Tag archives for: stroke,

heart-2211180

A new option for a fluttering heart

Categories: Heart Health  /  News

Atrial fibrillation is a fairly common problem affecting the heart’s rhythm. An estimated 6 million Americans have it. It’s also a major risk factor for stroke. Medication can help many with atrial fibrillation. But for others, a new procedure called Watchman offers an alternative. It creates a physical barrier that catches clots and prevents them from traveling to the brain. Dr. Manoj Panday, a cardiologist and head of cardiac electrophysiology at UT Health San Antonio, performs the procedure at University Hospital. He told KENS TV that most patients who undergo the procedure are able to stop taking blood-thinning drugs, which …Read More >

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Eaton and patient Garza2

Help for high blood pressure

Categories: Heart Health  /  News  /  Wellness

Hypertension — commonly known as high blood pressure — is the leading cause of stroke and heart attack. And while the condition is controllable, it is also silent – and therefore deadly. It’s also easy to check while at the doctor’s office, or even at the grocery or drug store, said Dr. Carolyn Eaton, a family medicine physician with Community Medicine Associates, the nonprofit physician group for University Health System. “The (blood pressure devices) in the stores aren’t bad — maybe a little on the high side for seniors,” but can indicate if you should follow up with your doctor, she said. …Read More >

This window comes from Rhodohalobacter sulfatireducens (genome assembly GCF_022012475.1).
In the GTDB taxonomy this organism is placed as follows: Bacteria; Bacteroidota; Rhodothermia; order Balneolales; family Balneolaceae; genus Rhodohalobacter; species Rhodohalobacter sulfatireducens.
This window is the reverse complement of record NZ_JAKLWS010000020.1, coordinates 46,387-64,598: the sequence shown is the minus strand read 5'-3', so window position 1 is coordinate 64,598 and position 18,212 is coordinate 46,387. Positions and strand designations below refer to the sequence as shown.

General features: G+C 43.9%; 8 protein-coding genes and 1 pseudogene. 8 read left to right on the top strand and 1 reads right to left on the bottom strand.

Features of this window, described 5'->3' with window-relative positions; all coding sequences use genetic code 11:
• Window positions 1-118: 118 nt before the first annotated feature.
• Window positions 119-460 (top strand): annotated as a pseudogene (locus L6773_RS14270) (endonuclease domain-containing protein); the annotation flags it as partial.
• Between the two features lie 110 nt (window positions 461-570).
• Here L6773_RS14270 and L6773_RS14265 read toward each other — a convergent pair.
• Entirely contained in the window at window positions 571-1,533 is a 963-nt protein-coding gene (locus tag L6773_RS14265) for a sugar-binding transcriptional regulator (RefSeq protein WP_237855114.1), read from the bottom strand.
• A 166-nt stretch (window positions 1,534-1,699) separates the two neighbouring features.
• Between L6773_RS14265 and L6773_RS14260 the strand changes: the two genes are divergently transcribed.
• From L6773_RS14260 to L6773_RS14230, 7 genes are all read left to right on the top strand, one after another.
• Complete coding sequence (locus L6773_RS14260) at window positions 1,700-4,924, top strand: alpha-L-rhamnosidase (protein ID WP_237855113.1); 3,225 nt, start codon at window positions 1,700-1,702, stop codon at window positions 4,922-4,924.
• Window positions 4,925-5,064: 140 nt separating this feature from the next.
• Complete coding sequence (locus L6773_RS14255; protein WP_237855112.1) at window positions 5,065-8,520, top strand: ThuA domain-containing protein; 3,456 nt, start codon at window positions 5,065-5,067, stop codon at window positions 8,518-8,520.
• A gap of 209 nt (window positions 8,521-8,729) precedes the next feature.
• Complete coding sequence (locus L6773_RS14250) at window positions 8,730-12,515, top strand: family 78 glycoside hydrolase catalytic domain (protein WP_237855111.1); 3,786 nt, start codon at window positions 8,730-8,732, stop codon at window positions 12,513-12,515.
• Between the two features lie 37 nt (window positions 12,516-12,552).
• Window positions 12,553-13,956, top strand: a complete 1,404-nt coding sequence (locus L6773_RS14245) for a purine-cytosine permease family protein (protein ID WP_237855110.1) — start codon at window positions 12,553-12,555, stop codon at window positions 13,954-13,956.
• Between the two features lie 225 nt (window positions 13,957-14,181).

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07/29/2013 105349 -- San Antonio, TX --- © Copyright 2013 Mark C. Greenberg

Healthy habits add up to lower stroke risk

Categories: News  /  Research  /  Wellness

How can a woman cut her risk of stroke in half? A recent study found it might be done by following five healthy habits. The study from Sweden found that women who followed a healthy diet, drank alcohol in moderation, avoided smoking, kept active and maintained a healthy body weight over a decade had a risk of stroke that was 54 percent less than women with none of those healthy habits. Dr. Lee Birnbaum, assistant professor of neurology at the UT Health Science Center, who practices at University Health System and wasn’t involved in the research, said the study was unusual …Read More >

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For the sickest patients, chances of dying lowest at the busiest ERs

Categories: Emergency care  /  News  /  Research

The conventional wisdom holds that if you’re suffering from a medical emergency, you should get to the closest hospital as quickly as possible. But a new study is raising questions about that wisdom. An analysis of 17.5 million very sick patients admitted to hospitals across the country found that those who went to the busiest emergency departments had a 10 percent lower risk of dying from eight high-risk conditions, compared to those who went to the least busy. For some serious, life-threatening conditions, the differences were even greater. Sepsis patients had a 26 percent lower death rate at the busiest …Read More >

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